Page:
THE Government is refusing to reveal how much it will cost to publish 45,000 boxes of documents relating to the Hillsborough tragedy.
The Home Office says the need for the Hillsborough Independent Panel to develop funding policy in private outweighs disclosure in the public interest.
The Star made a Freedom of Information request about the budget last November.
In December the Home Office said it needed more time and would respond in January, but breached its own deadline.
Now after further prompting, it has said the figure will not be revealed.
The Hillsborough Independent Panel is a two-year project launched last year to digitise all the documents relating to the tragedy held by organisations including the council, police, ambulance and fire service.
It runs to 45,000 boxes of material, millions of documents and audio and video tapes, some so delicate after more than 20 years they require specialist techniques to play back.
The panel, which meets regularly, has nine members headed by Bishop of Liverpool the Rt Rev James Jones and includes broadcaster John Sissons.
Three archivists are employed to scan documents from Sheffield, London and Liverpool.
The project was launched after pressure from families of the 96 victims of the tragedy who died in the crush at Hillsborough on April 15 1989 at an FA Cup semi-final between Liverpool and Nottingham Forest.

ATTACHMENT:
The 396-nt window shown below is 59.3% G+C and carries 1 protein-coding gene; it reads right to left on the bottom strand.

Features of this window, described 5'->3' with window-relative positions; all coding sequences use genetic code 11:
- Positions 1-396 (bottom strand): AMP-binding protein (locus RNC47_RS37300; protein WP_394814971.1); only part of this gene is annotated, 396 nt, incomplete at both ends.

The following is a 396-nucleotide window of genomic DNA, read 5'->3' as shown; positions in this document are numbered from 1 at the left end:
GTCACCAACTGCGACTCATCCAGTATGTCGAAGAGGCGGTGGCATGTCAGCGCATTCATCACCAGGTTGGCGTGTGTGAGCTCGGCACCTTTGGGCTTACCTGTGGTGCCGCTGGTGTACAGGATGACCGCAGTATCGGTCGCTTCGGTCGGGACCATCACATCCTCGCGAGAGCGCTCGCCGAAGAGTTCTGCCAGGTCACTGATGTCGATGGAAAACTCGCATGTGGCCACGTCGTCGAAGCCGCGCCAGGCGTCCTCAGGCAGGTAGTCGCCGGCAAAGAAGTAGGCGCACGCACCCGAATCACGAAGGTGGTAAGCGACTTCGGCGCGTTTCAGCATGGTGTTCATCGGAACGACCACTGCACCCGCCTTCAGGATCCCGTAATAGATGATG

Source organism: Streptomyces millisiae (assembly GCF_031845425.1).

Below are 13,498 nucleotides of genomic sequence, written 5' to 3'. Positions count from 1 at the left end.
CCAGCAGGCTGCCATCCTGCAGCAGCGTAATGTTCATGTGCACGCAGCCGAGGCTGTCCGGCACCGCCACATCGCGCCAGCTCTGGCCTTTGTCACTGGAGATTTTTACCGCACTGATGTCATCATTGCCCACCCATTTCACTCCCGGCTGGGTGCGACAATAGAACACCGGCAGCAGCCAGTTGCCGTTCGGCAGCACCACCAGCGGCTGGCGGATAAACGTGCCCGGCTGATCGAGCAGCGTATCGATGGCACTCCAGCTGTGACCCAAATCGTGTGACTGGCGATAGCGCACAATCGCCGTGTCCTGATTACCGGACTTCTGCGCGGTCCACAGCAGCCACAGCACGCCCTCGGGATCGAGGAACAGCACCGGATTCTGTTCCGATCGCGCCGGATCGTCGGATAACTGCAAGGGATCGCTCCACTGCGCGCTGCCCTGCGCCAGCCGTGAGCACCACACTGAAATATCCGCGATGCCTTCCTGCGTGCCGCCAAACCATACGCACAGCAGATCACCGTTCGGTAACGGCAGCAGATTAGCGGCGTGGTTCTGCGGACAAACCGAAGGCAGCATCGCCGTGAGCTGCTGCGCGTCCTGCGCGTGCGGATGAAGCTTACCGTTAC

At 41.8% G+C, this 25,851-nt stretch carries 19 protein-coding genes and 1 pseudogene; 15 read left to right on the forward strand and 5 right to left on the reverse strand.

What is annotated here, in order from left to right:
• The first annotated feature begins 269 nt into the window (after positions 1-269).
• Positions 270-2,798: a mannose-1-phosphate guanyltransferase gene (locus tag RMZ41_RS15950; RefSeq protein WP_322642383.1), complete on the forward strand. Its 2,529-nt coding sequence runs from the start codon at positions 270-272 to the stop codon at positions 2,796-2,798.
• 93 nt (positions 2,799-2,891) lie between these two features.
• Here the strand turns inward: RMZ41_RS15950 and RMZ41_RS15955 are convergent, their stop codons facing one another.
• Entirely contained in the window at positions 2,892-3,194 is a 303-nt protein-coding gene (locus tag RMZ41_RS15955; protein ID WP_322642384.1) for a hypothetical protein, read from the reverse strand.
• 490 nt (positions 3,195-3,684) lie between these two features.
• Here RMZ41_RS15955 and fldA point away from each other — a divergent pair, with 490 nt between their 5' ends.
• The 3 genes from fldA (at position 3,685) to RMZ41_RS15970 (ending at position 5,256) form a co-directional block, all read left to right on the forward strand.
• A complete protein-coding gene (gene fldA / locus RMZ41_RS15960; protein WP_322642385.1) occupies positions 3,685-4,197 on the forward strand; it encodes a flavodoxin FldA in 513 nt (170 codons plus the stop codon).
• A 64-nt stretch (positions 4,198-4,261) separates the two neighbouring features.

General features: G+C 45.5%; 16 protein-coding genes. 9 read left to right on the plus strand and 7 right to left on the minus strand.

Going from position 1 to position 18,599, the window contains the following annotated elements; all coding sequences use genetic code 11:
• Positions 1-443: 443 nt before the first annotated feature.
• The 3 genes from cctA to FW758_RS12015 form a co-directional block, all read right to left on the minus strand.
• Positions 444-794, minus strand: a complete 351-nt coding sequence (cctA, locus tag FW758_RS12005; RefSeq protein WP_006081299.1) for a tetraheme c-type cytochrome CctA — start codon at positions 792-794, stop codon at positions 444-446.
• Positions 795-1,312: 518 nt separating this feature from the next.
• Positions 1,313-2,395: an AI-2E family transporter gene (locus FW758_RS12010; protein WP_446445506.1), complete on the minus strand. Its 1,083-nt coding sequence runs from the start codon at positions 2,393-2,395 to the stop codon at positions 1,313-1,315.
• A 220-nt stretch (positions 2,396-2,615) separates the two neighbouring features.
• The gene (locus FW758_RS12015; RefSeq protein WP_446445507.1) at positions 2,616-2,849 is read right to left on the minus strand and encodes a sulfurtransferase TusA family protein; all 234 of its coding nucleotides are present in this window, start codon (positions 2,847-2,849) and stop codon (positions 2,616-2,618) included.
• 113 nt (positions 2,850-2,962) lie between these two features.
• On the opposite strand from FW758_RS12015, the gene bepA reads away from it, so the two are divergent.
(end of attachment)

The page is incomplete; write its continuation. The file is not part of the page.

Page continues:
Victims’ families believe a major incident plan was never initiated and fans in the Leppings Lane end were denied emergency medical attention.
Following the Home Office’s refusal to reveal the budget, a Hillsborough Independent Panel spokesman said its aim was to “establish an archive of all documentation relating to the context, circumstances and aftermath of the disaster”.
He added: “It will publish a report showing how the disclosed material adds to public understanding of the tragedy and its aftermath. The budget will meet the necessary costs of archiving and researching the material in order to write the final report.
“The panel enjoys all-party support for its work and Home Secretary Theresa May has endorsed the commitment of the previous government to the panel’s work and its terms of reference.
“There is a vast amount of material to examine.
“The timetable and method of release will be decided by the Panel and this will be announced in due course.
“Final decisions on how and when papers will be made public are yet to be confirmed, but the Hillsborough families and other interested parties will be informed before anyone else.”